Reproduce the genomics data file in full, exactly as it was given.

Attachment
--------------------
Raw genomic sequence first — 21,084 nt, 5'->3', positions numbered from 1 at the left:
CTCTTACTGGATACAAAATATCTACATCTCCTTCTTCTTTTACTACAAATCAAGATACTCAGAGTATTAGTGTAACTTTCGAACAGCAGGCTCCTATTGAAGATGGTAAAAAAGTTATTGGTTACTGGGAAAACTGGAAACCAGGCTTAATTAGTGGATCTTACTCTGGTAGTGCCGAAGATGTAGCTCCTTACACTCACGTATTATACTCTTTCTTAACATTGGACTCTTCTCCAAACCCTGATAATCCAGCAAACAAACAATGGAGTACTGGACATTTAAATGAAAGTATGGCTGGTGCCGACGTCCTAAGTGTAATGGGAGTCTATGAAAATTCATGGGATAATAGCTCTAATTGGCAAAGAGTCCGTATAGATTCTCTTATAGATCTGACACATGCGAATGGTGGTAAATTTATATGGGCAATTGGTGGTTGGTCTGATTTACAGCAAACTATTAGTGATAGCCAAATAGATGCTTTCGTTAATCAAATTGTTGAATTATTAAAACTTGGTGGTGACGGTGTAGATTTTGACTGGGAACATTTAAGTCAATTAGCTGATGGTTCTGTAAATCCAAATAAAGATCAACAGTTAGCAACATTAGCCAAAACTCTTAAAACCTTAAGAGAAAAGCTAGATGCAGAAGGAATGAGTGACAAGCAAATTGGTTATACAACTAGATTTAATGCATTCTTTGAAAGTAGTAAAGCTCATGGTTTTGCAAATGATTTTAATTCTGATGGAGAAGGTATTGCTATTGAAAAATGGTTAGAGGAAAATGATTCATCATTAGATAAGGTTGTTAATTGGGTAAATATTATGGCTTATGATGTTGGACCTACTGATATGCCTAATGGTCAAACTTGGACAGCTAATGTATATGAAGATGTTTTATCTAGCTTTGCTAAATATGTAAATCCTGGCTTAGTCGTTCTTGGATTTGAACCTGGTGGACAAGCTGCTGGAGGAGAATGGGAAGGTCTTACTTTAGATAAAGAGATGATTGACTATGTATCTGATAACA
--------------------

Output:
Raw genomic sequence first — 21,084 nt, 5'->3', positions numbered from 1 at the left:
CTCTTACTGGATACAAAATATCTACATCTCCTTCTTCTTTTACTACAAATCAAGATACTCAGAGTATTAGTGTAACTTTCGAACAGCAGGCTCCTATTGAAGATGGTAAAAAAGTTATTGGTTACTGGGAAAACTGGAAACCAGGCTTAATTAGTGGATCTTACTCTGGTAGTGCCGAAGATGTAGCTCCTTACACTCACGTATTATACTCTTTCTTAACATTGGACTCTTCTCCAAACCCTGATAATCCAGCAAACAAACAATGGAGTACTGGACATTTAAATGAAAGTATGGCTGGTGCCGACGTCCTAAGTGTAATGGGAGTCTATGAAAATTCATGGGATAATAGCTCTAATTGGCAAAGAGTCCGTATAGATTCTCTTATAGATCTGACACATGCGAATGGTGGTAAATTTATATGGGCAATTGGTGGTTGGTCTGATTTACAGCAAACTATTAGTGATAGCCAAATAGATGCTTTCGTTAATCAAATTGTTGAATTATTAAAACTTGGTGGTGACGGTGTAGATTTTGACTGGGAACATTTAAGTCAATTAGCTGATGGTTCTGTAAATCCAAATAAAGATCAACAGTTAGCAACATTAGCCAAAACTCTTAAAACCTTAAGAGAAAAGCTAGATGCAGAAGGAATGAGTGACAAGCAAATTGGTTATACAACTAGATTTAATGCATTCTTTGAAAGTAGTAAAGCTCATGGTTTTGCAAATGATTTTAATTCTGATGGAGAAGGTATTGCTATTGAAAAATGGTTAGAGGAAAATGATTCATCATTAGATAAGGTTGTTAATTGGGTAAATATTATGGCTTATGATGTTGGACCTACTGATATGCCTAATGGTCAAACTTGGACAGCTAATGTATATGAAGATGTTTTATCTAGCTTTGCTAAATATGTAAATCCTGGCTTAGTCGTTCTTGGATTTGAACCTGGTGGACAAGCTGCTGGAGGAGAATGGGAAGGTCTTACTTTAGATAAAGAGATGATTGACTATGTATCTGATAACA